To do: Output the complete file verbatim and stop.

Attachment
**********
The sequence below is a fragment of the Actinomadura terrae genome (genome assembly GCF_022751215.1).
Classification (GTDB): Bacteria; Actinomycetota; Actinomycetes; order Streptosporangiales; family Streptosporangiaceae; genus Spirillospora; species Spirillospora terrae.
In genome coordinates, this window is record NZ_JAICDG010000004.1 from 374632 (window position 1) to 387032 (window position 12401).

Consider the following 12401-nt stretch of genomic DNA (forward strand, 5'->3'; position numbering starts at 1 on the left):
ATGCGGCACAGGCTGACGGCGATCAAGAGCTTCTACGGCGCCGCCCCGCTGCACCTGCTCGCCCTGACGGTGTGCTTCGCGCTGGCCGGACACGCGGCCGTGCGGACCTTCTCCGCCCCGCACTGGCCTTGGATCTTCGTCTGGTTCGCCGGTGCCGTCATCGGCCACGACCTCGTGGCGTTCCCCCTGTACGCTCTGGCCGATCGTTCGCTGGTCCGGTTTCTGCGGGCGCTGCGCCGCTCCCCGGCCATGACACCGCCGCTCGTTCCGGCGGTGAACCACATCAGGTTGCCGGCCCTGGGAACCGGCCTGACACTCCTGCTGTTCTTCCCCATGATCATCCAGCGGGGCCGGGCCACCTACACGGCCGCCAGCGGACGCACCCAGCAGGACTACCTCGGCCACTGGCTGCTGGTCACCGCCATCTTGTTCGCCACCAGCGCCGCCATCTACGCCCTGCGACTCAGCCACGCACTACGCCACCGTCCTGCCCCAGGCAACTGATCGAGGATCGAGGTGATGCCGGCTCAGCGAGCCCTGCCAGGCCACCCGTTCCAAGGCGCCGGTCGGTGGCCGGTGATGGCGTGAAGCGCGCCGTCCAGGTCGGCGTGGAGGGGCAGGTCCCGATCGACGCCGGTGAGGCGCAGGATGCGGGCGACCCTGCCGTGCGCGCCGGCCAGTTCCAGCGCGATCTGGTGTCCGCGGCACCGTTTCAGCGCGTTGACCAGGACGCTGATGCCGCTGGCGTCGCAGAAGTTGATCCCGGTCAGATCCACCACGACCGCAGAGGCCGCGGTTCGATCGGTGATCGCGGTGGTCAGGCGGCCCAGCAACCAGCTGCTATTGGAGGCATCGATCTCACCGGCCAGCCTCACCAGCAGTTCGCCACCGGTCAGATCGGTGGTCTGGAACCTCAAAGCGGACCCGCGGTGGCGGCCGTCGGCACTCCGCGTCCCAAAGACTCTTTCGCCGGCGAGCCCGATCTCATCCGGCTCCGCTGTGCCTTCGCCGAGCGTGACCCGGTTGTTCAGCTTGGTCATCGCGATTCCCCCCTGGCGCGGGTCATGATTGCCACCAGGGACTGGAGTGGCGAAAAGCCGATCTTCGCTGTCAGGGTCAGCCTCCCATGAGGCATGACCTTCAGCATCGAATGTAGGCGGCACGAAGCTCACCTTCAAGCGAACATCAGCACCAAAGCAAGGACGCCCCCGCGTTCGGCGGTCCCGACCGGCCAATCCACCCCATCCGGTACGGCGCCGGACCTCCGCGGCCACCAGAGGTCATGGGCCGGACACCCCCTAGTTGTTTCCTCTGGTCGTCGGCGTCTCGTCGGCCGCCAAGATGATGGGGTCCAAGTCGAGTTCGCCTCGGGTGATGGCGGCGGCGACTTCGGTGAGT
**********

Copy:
The sequence below is a fragment of the Actinomadura terrae genome (genome assembly GCF_022751215.1).
Classification (GTDB): Bacteria; Actinomycetota; Actinomycetes; order Streptosporangiales; family Streptosporangiaceae; genus Spirillospora; species Spirillospora terrae.
In genome coordinates, this window is record NZ_JAICDG010000004.1 from 374632 (window position 1) to 387032 (window position 12401).

Consider the following 12401-nt stretch of genomic DNA (forward strand, 5'->3'; position numbering starts at 1 on the left):
ATGCGGCACAGGCTGACGGCGATCAAGAGCTTCTACGGCGCCGCCCCGCTGCACCTGCTCGCCCTGACGGTGTGCTTCGCGCTGGCCGGACACGCGGCCGTGCGGACCTTCTCCGCCCCGCACTGGCCTTGGATCTTCGTCTGGTTCGCCGGTGCCGTCATCGGCCACGACCTCGTGGCGTTCCCCCTGTACGCTCTGGCCGATCGTTCGCTGGTCCGGTTTCTGCGGGCGCTGCGCCGCTCCCCGGCCATGACACCGCCGCTCGTTCCGGCGGTGAACCACATCAGGTTGCCGGCCCTGGGAACCGGCCTGACACTCCTGCTGTTCTTCCCCATGATCATCCAGCGGGGCCGGGCCACCTACACGGCCGCCAGCGGACGCACCCAGCAGGACTACCTCGGCCACTGGCTGCTGGTCACCGCCATCTTGTTCGCCACCAGCGCCGCCATCTACGCCCTGCGACTCAGCCACGCACTACGCCACCGTCCTGCCCCAGGCAACTGATCGAGGATCGAGGTGATGCCGGCTCAGCGAGCCCTGCCAGGCCACCCGTTCCAAGGCGCCGGTCGGTGGCCGGTGATGGCGTGAAGCGCGCCGTCCAGGTCGGCGTGGAGGGGCAGGTCCCGATCGACGCCGGTGAGGCGCAGGATGCGGGCGACCCTGCCGTGCGCGCCGGCCAGTTCCAGCGCGATCTGGTGTCCGCGGCACCGTTTCAGCGCGTTGACCAGGACGCTGATGCCGCTGGCGTCGCAGAAGTTGATCCCGGTCAGATCCACCACGACCGCAGAGGCCGCGGTTCGATCGGTGATCGCGGTGGTCAGGCGGCCCAGCAACCAGCTGCTATTGGAGGCATCGATCTCACCGGCCAGCCTCACCAGCAGTTCGCCACCGGTCAGATCGGTGGTCTGGAACCTCAAAGCGGACCCGCGGTGGCGGCCGTCGGCACTCCGCGTCCCAAAGACTCTTTCGCCGGCGAGCCCGATCTCATCCGGCTCCGCTGTGCCTTCGCCGAGCGTGACCCGGTTGTTCAGCTTGGTCATCGCGATTCCCCCCTGGCGCGGGTCATGATTGCCACCAGGGACTGGAGTGGCGAAAAGCCGATCTTCGCTGTCAGGGTCAGCCTCCCATGAGGCATGACCTTCAGCATCGAATGTAGGCGGCACGAAGCTCACCTTCAAGCGAACATCAGCACCAAAGCAAGGACGCCCCCGCGTTCGGCGGTCCCGACCGGCCAATCCACCCCATCCGGTACGGCGCCGGACCTCCGCGGCCACCAGAGGTCATGGGCCGGACACCCCCTAGTTGTTTCCTCTGGTCGTCGGCGTCTCGTCGGCCGCCAAGATGATGGGGTCCAAGTCGAGTTCGCCTCGGGTGATGGCGGCGGCGACTTCGGTGAGT